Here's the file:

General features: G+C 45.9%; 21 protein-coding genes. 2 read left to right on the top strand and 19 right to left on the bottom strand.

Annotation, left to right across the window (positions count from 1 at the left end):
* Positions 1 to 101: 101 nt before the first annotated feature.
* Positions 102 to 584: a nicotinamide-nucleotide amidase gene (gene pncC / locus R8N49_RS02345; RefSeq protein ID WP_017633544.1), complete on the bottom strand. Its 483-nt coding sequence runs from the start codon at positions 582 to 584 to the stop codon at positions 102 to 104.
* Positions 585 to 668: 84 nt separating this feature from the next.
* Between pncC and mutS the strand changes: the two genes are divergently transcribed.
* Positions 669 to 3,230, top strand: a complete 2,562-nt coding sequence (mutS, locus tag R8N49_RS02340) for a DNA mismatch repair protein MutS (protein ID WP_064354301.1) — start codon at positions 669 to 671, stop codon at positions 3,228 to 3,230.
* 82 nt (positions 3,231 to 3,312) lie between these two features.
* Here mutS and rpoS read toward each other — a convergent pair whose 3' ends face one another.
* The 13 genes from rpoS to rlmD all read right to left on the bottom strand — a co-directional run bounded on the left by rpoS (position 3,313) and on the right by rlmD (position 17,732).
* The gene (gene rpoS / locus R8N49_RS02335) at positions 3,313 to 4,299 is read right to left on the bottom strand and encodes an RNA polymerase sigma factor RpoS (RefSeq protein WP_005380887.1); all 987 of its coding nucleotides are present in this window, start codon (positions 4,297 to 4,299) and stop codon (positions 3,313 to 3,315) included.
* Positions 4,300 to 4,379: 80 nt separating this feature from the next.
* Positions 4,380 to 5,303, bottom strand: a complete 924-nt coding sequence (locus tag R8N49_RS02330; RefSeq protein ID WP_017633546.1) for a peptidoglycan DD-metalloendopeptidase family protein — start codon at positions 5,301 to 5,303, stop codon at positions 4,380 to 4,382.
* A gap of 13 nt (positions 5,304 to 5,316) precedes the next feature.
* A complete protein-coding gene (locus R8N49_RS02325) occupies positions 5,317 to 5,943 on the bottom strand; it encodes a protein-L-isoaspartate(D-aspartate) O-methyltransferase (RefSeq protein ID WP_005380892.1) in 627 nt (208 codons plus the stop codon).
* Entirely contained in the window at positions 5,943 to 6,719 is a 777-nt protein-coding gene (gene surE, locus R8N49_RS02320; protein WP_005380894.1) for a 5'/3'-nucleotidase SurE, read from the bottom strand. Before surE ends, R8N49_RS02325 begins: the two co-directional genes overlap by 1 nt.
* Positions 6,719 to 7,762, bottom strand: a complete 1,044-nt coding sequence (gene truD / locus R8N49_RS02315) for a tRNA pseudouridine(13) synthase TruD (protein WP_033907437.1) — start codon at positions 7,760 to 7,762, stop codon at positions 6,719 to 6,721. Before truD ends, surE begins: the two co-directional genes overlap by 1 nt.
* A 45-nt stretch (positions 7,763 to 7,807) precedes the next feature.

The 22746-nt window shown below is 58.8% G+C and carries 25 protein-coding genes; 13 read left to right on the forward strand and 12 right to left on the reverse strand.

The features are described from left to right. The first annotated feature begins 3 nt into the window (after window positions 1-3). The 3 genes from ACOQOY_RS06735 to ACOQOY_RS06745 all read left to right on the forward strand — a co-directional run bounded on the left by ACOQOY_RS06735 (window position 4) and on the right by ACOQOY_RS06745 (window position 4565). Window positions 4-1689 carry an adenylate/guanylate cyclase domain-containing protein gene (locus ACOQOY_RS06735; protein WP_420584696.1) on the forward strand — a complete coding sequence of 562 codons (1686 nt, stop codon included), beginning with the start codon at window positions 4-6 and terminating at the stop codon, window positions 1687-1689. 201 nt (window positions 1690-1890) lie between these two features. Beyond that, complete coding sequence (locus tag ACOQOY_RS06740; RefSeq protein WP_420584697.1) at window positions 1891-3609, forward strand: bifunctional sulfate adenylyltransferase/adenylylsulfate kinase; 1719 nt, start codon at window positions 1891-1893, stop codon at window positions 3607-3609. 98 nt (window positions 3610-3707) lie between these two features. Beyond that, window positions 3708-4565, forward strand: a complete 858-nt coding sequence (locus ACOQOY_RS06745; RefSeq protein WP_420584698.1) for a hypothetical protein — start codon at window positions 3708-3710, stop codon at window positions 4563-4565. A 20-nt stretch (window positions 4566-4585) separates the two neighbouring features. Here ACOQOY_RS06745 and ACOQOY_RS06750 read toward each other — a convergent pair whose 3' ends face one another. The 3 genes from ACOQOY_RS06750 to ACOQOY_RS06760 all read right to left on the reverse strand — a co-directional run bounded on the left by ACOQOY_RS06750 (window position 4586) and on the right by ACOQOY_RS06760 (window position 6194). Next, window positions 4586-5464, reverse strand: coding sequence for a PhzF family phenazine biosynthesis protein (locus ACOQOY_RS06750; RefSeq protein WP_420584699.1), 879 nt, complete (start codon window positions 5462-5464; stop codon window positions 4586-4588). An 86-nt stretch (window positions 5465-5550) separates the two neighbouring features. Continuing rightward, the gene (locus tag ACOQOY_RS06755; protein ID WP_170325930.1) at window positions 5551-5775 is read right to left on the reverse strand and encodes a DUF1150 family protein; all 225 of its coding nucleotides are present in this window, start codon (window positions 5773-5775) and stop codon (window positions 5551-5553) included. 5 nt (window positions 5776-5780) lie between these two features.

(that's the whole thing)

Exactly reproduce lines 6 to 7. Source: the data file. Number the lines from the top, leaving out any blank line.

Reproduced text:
* Between pncC and mutS the strand changes: the two genes are divergently transcribed.
* Positions 669 to 3,230, top strand: a complete 2,562-nt coding sequence (mutS, locus tag R8N49_RS02340) for a DNA mismatch repair protein MutS (protein ID WP_064354301.1) — start codon at positions 669 to 671, stop codon at positions 3,228 to 3,230.